July 19, 2018 / 11:33 AM / 4 months ago

Golf: South African van Rooyen early leader in benign Open conditions

CARNOUSTIE, Scotland (Reuters) - South African Erik van Rooyen showed few nerves in his first round in a major championship at the British Open on Thursday, taking advantage of ideal morning conditions to race to the clubhouse lead with a four-under-par 67.

Jul 19, 2018; Carnoustie, SCT; Erik van Rooyen plays his shot from the 16th tee during the first round of The Open Championship golf tournament at Carnoustie Golf Links. Mandatory Credit: Ian Rutherford-USA TODAY Sports

Van Rooyen, out in the second group of the day at 6:46 a.m., never looked back after birdies at the first two holes on a near calm morning at Carnoustie.

With the usually brutal course there for the taking, his play was unblemished until a bogey at the par-four 18th, where he sank a six-foot putt to avoid dropping two shots.

Van Rooyen ranked 144th in the world, has been in good form lately. He led the Irish Open by four strokes heading into the final round two weeks ago, before fading to finish equal fourth with a closing 74.

He said he tried to adopt of mindset on Thursday that the Open was just another tournament.

“It is a major but my mindset today was I’ve played a lot of golf this year already,” he said. “I was quite comfortable.”

Danny Willett, the 2016 Masters champion, also thrived in the benign conditions, at least until bogeying the final two holes for a 69 matched by fellow Englishman Matthew Southgate.

Most of the big names were yet to tee off, though 2013 champion Phil Mickelson was among those out early, even par after six holes.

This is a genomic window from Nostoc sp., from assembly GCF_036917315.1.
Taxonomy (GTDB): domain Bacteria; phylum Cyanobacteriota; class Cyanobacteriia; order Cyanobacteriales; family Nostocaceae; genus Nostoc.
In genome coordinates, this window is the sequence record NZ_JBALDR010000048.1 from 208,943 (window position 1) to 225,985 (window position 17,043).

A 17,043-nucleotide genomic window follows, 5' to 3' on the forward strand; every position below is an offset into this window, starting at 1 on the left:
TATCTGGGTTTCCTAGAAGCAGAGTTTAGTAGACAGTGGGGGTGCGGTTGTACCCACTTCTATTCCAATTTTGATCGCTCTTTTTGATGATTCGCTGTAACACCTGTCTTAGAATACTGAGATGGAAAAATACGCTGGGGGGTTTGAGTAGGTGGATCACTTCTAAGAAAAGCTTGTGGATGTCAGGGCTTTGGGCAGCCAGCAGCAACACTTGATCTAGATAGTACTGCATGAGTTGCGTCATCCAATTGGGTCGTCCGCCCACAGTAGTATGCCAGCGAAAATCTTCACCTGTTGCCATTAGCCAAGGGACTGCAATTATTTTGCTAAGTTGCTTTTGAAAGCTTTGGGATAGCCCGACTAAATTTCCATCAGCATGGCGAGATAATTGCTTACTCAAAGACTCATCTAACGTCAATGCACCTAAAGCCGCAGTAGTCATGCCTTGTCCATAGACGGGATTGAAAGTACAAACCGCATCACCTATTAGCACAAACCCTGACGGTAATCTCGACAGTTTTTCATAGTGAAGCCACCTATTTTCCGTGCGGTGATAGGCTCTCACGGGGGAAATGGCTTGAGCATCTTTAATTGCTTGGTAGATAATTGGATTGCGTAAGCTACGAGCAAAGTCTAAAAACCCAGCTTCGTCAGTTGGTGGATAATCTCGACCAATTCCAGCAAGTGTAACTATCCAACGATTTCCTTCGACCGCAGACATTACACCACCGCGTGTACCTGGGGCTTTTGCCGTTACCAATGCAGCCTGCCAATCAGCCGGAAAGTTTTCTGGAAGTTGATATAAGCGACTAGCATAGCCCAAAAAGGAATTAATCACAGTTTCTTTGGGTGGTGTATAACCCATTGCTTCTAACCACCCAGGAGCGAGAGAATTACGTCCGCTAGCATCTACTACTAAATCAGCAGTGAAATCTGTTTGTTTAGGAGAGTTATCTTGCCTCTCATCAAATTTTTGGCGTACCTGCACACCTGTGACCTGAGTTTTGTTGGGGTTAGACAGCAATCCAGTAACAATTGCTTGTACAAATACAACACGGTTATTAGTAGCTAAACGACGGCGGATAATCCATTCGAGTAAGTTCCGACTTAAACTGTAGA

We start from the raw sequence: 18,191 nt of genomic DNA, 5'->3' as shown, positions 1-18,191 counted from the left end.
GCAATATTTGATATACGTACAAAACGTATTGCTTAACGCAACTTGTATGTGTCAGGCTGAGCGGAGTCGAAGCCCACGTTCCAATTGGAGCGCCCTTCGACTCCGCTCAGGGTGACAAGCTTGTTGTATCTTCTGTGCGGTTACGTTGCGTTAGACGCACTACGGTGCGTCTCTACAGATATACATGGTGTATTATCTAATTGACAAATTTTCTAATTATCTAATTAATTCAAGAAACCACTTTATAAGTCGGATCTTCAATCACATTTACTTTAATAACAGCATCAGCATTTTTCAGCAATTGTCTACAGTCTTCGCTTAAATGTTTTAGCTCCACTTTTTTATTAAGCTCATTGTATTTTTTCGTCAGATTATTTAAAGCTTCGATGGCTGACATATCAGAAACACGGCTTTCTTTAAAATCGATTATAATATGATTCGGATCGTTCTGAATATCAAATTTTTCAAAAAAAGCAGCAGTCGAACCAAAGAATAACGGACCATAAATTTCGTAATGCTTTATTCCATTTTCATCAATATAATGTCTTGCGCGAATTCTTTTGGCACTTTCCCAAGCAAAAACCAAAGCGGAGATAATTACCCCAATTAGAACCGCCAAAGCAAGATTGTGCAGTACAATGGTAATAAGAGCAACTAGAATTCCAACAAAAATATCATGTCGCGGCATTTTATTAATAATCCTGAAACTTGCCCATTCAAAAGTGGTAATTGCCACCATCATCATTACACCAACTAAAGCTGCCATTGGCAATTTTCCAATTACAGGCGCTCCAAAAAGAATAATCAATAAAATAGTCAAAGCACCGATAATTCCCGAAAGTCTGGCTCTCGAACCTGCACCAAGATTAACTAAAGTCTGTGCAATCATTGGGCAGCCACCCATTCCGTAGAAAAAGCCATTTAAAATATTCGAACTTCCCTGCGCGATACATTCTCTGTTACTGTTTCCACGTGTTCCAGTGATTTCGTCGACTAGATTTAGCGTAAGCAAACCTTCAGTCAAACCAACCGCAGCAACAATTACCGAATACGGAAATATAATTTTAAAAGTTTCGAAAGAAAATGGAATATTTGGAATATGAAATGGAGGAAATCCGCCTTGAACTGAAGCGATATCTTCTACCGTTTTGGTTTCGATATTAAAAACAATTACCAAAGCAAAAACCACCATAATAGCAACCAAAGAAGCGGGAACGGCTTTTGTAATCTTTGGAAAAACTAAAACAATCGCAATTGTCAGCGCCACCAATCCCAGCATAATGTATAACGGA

Veteran Scot Sandy Lyle, the champion way back in 1985, had the honour of hitting the opening tee shot at 6:35 a.m..

With the stands next to the tee barely half full, Lyle was greeted with warm applause as he striped an iron down the middle of the bone-dry fairway. He shot 75.

Barely a hint of a breeze was evident on another delightful summer morning on the east coast of Scotland.

But the perfect conditions did not last long, as a breeze sprang up late morning and was forecast gust to around 20 miles per (32 kph) hour during the afternoon.

Players were greeted by the most parched fairways in recent memory, perhaps even browner and drier than at the 2006 Open at Royal Liverpool.

World number one Dustin Johnson, 14-times major champion Tiger Woods and four-times major winner Rory McIlroy were among those with late tee times.

Defending champion Jordan Spieth made a smooth start, two-under after eight holes.

Reporting by Andrew Both; Editing by Toby Chopra

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